A Nova Scotia fire chief who has dealt with hundreds of crashes on one of Nova Scotia’s busiest highways says he’s happy that the Nova Scotia government announced on Wednesday it will explore private sector participation in the twinning of Highway 104.
Joe MacDonald, chief of the Barney’s River Fire Department, says he “applauds” the move by the province — which could help speed up the completion of the project.
“I do think it could happen faster if they do it this way,” said MacDonald, in a phone interview on Tuesday. “The sooner it gets done the better.”
According to the fire chief, only hours before the province made its announcement, his crew had been responding to the 400th collision on the stretch of highway between Sutherlands River and Antigonish since 2009.
“This section has had 15 fatalities since 2009 and seen many more life-changing events for some of the people directly involved in these accidents,” said MacDonald.
MacDonald says the three fire departments that respond to the area began tallying their numbers three years ago.
According to the province, the decision to include the private sector is aimed at improving highway safety in Nova Scotia.
“This is an important road safety project and we’re looking at all options to get it done in a timely manner and for the best value for Nova Scotians,” said Transportation and Infrastructure Renewal Minister Lloyd Hines in a release on Tuesday.
The province will now consider a model that will have a single firm be responsible for the designing, building, financing, operating and maintenance of the 38-kilometre stretch of highway.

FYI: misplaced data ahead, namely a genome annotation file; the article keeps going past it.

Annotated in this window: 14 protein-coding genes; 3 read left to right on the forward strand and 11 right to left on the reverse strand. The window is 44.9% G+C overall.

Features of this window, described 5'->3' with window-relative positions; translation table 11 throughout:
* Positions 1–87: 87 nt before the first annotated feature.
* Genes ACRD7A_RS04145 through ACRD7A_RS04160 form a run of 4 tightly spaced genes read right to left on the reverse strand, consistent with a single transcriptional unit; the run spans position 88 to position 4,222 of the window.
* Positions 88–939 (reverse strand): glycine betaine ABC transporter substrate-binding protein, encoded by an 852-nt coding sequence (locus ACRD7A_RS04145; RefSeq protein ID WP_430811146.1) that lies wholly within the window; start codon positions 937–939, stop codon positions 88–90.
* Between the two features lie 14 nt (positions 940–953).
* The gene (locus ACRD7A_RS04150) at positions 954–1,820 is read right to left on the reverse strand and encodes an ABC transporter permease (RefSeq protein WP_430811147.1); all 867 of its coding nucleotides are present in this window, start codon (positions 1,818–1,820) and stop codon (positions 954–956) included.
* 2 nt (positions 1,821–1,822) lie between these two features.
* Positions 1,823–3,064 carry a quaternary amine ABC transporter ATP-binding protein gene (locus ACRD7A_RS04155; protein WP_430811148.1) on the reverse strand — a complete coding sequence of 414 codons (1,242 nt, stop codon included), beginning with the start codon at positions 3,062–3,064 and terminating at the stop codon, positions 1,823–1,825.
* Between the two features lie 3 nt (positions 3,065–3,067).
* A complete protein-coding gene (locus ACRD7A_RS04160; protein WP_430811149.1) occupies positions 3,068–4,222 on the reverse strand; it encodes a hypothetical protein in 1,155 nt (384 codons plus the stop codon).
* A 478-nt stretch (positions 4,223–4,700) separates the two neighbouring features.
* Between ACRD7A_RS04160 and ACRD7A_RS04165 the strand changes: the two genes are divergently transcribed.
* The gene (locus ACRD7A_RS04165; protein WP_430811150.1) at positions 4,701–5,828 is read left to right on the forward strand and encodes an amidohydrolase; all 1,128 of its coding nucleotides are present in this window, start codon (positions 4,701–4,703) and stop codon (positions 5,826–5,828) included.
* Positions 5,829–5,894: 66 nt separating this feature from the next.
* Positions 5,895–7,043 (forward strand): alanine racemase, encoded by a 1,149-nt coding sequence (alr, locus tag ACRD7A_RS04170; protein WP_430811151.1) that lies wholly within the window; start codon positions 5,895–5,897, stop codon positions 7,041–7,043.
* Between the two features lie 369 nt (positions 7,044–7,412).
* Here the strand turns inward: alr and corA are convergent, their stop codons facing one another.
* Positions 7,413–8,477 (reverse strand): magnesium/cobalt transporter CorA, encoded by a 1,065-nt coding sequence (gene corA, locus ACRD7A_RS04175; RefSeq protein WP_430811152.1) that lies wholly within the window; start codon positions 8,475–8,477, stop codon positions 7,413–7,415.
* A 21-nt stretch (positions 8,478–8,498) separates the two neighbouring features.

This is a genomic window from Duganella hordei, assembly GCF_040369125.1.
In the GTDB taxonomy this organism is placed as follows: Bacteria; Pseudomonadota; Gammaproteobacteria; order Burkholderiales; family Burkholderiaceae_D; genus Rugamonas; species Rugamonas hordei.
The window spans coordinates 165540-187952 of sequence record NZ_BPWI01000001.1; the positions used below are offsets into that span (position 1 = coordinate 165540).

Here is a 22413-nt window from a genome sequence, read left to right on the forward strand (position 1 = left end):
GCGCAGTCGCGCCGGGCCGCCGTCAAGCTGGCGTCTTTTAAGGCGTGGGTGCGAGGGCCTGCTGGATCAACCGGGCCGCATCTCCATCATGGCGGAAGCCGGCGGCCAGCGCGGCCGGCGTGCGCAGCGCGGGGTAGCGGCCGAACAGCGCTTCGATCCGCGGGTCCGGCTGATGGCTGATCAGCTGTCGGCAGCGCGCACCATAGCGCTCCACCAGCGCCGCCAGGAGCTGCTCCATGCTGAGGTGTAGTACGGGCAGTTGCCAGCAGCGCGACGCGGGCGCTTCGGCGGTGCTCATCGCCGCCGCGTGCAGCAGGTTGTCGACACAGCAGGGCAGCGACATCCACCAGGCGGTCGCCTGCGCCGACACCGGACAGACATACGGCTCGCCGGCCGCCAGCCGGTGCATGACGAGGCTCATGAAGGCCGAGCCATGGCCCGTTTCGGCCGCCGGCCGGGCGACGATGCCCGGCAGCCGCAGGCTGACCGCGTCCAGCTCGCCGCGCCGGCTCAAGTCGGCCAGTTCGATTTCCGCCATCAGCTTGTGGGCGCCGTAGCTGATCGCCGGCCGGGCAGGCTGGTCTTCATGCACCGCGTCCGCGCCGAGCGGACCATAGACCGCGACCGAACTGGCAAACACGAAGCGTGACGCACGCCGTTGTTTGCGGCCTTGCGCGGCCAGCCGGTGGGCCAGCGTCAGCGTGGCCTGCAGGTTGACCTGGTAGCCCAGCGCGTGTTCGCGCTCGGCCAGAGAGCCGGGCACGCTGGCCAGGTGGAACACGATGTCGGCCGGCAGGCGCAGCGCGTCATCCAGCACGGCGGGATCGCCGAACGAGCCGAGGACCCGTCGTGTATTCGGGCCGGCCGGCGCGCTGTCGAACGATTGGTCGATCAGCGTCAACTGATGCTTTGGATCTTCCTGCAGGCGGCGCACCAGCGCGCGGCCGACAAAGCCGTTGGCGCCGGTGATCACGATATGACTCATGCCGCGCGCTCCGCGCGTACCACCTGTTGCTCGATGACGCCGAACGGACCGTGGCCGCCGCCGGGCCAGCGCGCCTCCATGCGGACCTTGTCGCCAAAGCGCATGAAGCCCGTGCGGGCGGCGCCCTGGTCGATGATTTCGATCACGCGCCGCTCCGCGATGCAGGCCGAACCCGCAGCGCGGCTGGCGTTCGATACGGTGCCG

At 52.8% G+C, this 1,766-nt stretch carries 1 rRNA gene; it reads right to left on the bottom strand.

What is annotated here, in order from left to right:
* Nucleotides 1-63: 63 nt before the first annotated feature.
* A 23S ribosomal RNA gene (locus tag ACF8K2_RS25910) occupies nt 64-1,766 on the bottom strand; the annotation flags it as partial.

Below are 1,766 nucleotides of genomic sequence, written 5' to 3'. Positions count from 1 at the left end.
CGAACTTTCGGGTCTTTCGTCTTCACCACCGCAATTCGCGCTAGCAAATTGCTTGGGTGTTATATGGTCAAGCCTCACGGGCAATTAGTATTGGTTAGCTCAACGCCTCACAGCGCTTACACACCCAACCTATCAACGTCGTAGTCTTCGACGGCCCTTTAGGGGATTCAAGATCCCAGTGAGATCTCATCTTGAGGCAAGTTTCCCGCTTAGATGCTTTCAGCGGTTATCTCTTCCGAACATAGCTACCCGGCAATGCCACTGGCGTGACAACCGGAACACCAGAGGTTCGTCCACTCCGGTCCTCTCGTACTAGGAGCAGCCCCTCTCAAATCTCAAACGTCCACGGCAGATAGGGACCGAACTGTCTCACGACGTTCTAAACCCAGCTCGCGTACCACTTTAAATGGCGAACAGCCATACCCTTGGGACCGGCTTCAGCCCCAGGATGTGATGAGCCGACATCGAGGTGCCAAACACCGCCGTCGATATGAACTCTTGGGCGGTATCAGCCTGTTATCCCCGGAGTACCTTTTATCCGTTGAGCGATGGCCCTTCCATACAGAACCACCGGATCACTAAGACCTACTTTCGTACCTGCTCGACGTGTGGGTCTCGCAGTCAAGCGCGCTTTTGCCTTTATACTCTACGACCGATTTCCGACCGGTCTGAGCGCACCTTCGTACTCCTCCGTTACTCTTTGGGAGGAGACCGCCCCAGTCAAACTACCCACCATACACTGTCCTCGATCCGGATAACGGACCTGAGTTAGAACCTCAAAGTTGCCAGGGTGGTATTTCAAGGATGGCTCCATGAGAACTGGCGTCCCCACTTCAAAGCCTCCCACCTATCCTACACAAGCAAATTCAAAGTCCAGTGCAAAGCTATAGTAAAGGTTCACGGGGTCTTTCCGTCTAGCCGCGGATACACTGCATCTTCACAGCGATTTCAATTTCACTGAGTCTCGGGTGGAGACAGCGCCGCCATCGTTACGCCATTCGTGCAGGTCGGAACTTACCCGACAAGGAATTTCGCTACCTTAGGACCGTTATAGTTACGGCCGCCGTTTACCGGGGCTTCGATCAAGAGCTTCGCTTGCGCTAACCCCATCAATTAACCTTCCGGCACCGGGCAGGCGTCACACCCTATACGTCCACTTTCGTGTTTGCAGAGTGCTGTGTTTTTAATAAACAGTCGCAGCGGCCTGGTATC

The contract would be awarded through a bidding process.
The province would pay the winning firm annual service payments for an agreed-upon duration. However, Nova Scotia says they will not include tolls to offset any costs associated with the project.
The province is looking to issue a request for qualifications this summer.
WATCH: Province unveils plan to twin Nova Scotia highways
MacDonald says anything that gets the twinning project done quickly is worth considering. It would make the roads safer and the lives of first responders easier, he says.
“I know of a few first responders who have decided not to do it anymore or quit permanently because of it. It’s a struggle to recruit people to do this” he said.
“It’s not just the people who are involved in the accidents that have to deal with it. It’s the first responders … it’s a life-changing job to have to respond to multiple accidents in your lifetime.”
He says the sooner the section of highway can be twinned, the better off everyone will be.
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